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Re: SG16 meeting summary for April 13th, 2022

From: Corentin Jabot <corentinjabot_at_[hidden]>
Date: Wed, 27 Apr 2022 00:18:11 +0200
On Tue, Apr 26, 2022 at 10:39 PM Steve Downey via SG16 <
sg16_at_[hidden]> wrote:

> On Tue, Apr 26, 2022 at 4:20 PM Tom Honermann via SG16 <
> sg16_at_[hidden]> wrote:
>> On 4/26/22 4:12 PM, Jens Maurer via SG16 wrote:
>> > On 26/04/2022 22.06, Tom Honermann via SG16 wrote:
>> >> The summary for the SG16 meeting held April 13th, 2022 is now
>> available. For those that attended, please review and suggest corrections.
>> >>
>> >> * https://github.com/sg16-unicode/sg16-meetings#april-13th-2022
>> >>
>> >> No decisions were made at this meeting.
>> >>
>> >> I again apologize for being so delinquent getting the summary
>> published.
>> >>
>> >> Jens, I fear I misunderstood or incorrectly captured some of your
>> comments. Please see the editor's note starting with "This behavior doesn't
>> seem related to the proposed change since ...". If you recall the
>> discussion being different than I wrote, I'll update it to reflect your
>> recollection.
>> > I think you should just strike all of this:
>> >
>> > Jens stated that this makes such intended use in identifiers ill-formed
>> since, after this change, such a character would appear as a lone
>> preprocessing-token.
>> > [ Editor's note: This behavior doesn't seem related to the proposed
>> change since, previously, a UCN naming one of these characters would also
>> appear as a lone preprocessing-token. The editor is concerned that this
>> portion of the discussion was not captured accurately. ]
>> Done, thank you!
>> >
>> > I think there was some development during the discussion
>> > about the current and future state with these new
>> > characters. Having an updated paper clearly stating
>> > the current and with-paper situations would be helpful.
>> Agreed, I suspect Steve intends to provide that.
>> Tom.
>> That's what I'm planning. The complicated bit is the implications for the
> "C" locale, although it's not an issue for the "POSIX" locale, although I
> don't think it's a real world concern these days that the default encoded
> character set doesn't have what POSIX calls the portable character set.
> Tracing the requirements is tedious because C++ defers to C, which in turn
> defers to the ISO version of the POSIX specification for much of the locale
> machinery.

Hey Steve,
Can you please explain in the paper what this buys us?

* It doesn't change the set of identifiers (nor should it)
* It makes \N{DOLLAR} ill-formed. Is that desirable?
* It makes an hypothetical implementation that would not support $ in the
literal encoding non-conforming, even if no such character is present in
any source file. Is that desirable?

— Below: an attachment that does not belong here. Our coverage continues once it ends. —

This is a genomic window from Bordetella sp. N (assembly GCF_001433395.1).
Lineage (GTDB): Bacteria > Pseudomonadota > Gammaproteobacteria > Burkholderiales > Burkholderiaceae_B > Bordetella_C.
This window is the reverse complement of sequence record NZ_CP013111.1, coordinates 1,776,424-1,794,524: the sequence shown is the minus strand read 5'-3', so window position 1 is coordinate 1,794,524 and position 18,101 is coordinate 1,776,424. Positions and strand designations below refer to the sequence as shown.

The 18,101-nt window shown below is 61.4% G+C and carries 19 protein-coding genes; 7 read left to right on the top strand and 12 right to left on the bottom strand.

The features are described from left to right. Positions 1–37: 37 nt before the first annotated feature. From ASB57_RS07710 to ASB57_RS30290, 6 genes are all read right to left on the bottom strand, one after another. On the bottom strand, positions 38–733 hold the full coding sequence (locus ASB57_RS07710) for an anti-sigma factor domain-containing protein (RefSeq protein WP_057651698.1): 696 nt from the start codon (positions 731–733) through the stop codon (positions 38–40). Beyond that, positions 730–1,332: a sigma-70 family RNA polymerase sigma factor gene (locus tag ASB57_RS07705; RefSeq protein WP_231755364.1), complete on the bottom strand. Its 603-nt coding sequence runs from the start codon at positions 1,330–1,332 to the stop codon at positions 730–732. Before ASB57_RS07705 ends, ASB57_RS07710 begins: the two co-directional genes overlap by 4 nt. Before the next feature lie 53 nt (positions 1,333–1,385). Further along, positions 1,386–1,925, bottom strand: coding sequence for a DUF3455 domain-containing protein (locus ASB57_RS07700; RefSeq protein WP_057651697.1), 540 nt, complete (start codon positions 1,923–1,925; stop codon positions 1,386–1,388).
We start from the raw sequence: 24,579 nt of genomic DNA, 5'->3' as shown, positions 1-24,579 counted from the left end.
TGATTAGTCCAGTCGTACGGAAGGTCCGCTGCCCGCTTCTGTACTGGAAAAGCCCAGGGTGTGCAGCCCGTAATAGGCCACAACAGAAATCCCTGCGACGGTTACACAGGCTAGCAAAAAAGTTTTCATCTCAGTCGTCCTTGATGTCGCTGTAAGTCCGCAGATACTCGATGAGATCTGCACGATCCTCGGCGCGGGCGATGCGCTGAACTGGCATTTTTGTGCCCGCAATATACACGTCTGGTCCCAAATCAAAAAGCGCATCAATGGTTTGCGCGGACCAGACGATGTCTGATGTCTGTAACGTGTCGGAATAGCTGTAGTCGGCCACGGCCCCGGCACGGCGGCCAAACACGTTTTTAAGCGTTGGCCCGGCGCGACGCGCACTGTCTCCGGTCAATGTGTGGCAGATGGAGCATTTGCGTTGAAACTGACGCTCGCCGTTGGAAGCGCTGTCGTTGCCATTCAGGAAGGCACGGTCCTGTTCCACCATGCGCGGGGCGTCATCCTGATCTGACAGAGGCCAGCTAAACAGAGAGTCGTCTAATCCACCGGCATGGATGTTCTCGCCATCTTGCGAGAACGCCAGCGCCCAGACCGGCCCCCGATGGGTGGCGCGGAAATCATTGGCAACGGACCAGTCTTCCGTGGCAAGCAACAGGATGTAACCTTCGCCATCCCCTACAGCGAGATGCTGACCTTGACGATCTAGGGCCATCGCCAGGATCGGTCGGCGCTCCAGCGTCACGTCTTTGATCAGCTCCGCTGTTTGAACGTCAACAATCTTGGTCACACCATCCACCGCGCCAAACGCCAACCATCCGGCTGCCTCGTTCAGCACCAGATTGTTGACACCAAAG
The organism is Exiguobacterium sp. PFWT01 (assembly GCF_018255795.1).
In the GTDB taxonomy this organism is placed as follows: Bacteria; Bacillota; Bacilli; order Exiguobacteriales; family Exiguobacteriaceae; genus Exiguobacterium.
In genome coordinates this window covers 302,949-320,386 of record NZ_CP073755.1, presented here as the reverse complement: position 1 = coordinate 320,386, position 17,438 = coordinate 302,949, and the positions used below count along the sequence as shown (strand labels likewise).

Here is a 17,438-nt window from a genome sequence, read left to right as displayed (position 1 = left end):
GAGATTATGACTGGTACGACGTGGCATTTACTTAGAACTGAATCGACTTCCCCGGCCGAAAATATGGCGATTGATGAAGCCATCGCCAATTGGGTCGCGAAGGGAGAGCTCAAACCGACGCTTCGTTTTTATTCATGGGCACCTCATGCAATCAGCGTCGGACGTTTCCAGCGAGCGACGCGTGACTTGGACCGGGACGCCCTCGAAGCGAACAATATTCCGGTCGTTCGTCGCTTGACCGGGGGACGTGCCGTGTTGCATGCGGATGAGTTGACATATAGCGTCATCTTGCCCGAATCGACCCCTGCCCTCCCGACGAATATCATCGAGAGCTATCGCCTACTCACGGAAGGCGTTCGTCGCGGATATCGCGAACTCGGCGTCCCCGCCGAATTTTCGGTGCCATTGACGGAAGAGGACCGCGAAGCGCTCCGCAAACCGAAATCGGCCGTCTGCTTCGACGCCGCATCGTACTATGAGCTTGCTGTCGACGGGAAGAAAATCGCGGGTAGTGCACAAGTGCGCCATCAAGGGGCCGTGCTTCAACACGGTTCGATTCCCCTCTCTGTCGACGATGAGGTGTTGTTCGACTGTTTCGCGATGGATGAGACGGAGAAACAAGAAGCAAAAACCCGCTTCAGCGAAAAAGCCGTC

* It doesn't affect the set of characters usable in grammar production -
nor should it, these are orthogonal concerns. P2342 does not advocate for a
change to literal or execution character sets.
* A static analysis tool won't warn on dollars but may keep warning about
non-ascii characters in string literals.

There is a simpler model here:
* The grammar determines the set of characters that are parts of grammar
* String literals that cannot be encoded in whatever the literal encoding
is are ill-formed.

I'm not saying that we should not be doing this, I would even argue that "C
did it" might be reason enough, but I want to make sure we all agree on the

But i wish both committee would consider completing the separation between
source encoding and literal encoding - which C++ mostly did, "basic
character set" is at this point almost vestigial

> In this document, glyphs are used to identify elements of the basic
character set
Glyphs can equally identify unicode codepoints

> If any character not in the basic character set matches the last
category, the program is ill-formed.
Do we have examples of lone characters in the basic character set not
matching a pp-token that would not be ill-formed ?

> conditional-escape-sequence-char:
<https://eel.is/c++draft/full#nt:conditional-escape-sequence-char> any
member of the basic character set that is not ...
Any reason that \α could not be conditionally supported?

> d-char: <https://eel.is/c++draft/full#nt:d-char>
any member of the basic character set except:
This one would need some massaging.

> A *letter* <https://eel.is/c++draft/full#def:letter> is any of the 26
lowercase or 26 uppercase letters in the basic character set.
This one could be replaced easily

There are 2 more uses in [locale].

Properly defining these things seems like it would be somewhat worthwhile.
At which point, the literal and execution character sets do not have to be
defined as supersets of something used in the grammar specification,
and it might be less confusing?

Even if we want to temporarily keep a basic character set around until we
get rid of all mentions of it,
we could make the literal/execution encodings not depend on it.

Anyway, sorry for the rambling!

> Paper soon.
> --
> SG16 mailing list
> SG16_at_[hidden]
> https://lists.isocpp.org/mailman/listinfo.cgi/sg16

Received on 2022-04-26 22:18:24